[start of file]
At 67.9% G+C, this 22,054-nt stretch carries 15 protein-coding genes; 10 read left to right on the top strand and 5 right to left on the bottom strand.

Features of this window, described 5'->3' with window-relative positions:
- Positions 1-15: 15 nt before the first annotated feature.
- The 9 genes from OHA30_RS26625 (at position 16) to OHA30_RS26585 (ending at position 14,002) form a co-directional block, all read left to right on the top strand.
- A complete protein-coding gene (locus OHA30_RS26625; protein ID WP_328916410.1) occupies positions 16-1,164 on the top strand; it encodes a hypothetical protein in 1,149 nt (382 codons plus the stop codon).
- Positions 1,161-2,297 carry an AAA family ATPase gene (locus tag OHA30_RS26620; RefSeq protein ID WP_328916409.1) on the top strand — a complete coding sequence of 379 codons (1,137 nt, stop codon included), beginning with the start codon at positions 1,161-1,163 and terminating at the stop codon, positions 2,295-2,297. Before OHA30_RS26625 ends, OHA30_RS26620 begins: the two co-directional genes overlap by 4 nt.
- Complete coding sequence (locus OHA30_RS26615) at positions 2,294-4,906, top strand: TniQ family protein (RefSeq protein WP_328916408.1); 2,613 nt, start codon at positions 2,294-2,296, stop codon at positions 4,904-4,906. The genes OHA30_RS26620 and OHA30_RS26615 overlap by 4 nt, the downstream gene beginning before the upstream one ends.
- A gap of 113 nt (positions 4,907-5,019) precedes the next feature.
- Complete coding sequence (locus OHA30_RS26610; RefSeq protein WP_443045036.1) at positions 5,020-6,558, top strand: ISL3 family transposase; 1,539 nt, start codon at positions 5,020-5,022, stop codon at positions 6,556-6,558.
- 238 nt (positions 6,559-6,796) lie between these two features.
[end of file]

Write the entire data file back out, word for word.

At 67.9% G+C, this 22,054-nt stretch carries 15 protein-coding genes; 10 read left to right on the top strand and 5 right to left on the bottom strand.

Features of this window, described 5'->3' with window-relative positions:
- Positions 1-15: 15 nt before the first annotated feature.
- The 9 genes from OHA30_RS26625 (at position 16) to OHA30_RS26585 (ending at position 14,002) form a co-directional block, all read left to right on the top strand.
- A complete protein-coding gene (locus OHA30_RS26625; protein ID WP_328916410.1) occupies positions 16-1,164 on the top strand; it encodes a hypothetical protein in 1,149 nt (382 codons plus the stop codon).
- Positions 1,161-2,297 carry an AAA family ATPase gene (locus tag OHA30_RS26620; RefSeq protein ID WP_328916409.1) on the top strand — a complete coding sequence of 379 codons (1,137 nt, stop codon included), beginning with the start codon at positions 1,161-1,163 and terminating at the stop codon, positions 2,295-2,297. Before OHA30_RS26625 ends, OHA30_RS26620 begins: the two co-directional genes overlap by 4 nt.
- Complete coding sequence (locus OHA30_RS26615) at positions 2,294-4,906, top strand: TniQ family protein (RefSeq protein WP_328916408.1); 2,613 nt, start codon at positions 2,294-2,296, stop codon at positions 4,904-4,906. The genes OHA30_RS26620 and OHA30_RS26615 overlap by 4 nt, the downstream gene beginning before the upstream one ends.
- A gap of 113 nt (positions 4,907-5,019) precedes the next feature.
- Complete coding sequence (locus OHA30_RS26610; RefSeq protein WP_443045036.1) at positions 5,020-6,558, top strand: ISL3 family transposase; 1,539 nt, start codon at positions 5,020-5,022, stop codon at positions 6,556-6,558.
- 238 nt (positions 6,559-6,796) lie between these two features.